Article Abstract

Risk factors for noninvasive ventilation failure in patients with post-extubation acute respiratory failure after cardiac surgery

Authors: Yang Liu, Zhao An, Jinqiang Chen, Yaoyang Liu, Yangfeng Tang, Qingqi Han, Fanglin Lu, Hao Tang, Zhiyun Xu


Background: The effect of noninvasive ventilation (NIV) in patients with acute respiratory failure (ARF) after cardiac surgery is controversial. This study identified the feasibility of NIV and assessed the risk factors of NIV failure in patients with ARF after cardiac surgery.
Methods: We retrospectively reviewed data from 112 patients with ARF requiring NIV and categorized them into the NIV failure and success groups. Patient data were extracted for further analysis, the primary outcomes were the need for endotracheal intubation and NIV-related in-hospital mortality. The risk factors for NIV failure in patients with post-extubation ARF was analyzed.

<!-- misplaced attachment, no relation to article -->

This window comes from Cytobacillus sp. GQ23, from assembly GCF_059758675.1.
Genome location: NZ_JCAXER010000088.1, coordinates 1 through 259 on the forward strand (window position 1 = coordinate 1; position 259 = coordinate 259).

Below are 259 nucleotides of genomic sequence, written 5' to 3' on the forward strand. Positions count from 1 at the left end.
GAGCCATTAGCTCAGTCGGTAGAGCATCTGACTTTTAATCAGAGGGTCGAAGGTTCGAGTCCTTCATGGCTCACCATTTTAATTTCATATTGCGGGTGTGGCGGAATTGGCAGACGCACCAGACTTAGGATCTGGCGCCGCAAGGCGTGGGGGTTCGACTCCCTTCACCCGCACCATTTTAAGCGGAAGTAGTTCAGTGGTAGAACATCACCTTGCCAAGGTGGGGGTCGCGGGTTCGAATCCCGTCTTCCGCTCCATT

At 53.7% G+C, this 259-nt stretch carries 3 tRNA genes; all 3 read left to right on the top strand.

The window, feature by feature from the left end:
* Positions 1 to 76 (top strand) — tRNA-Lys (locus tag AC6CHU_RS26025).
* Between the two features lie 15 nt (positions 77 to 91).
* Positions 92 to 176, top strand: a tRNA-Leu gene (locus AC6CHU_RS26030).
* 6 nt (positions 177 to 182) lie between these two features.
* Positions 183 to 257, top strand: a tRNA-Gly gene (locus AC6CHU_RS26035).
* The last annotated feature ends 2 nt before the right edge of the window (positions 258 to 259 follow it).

Results: The median time from extubation to NIV was 11 hours. No difference in the EuroSCORE existed between the two groups. NIV failed in 38.4% of the patients. The NIV failure group had a higher in-hospital mortality and stay at the longer intensive care unit (ICU). Most cases of NIV failure occurred within 1–48 hours of the treatment. The main causes of early NIV failure were a weak cough reflex and/or excessive secretions and hemodynamic instability. A Sequential Organ Failure Assessment (SOFA) score ≥10.5, vasoactive-inotropic score ≥6, and pneumonia were predictors of NIV failure, whereas a body mass index (BMI) ≥25.0 kg/m2 predicted NIV success.
Conclusions: NIV was effective in the study population. Multiple organ dysfunction, pneumonia, and significant inotropic drug support before NIV were associated with NIV failure, whereas a BMI ≥25 kg/m2 was a predictor of NIV success.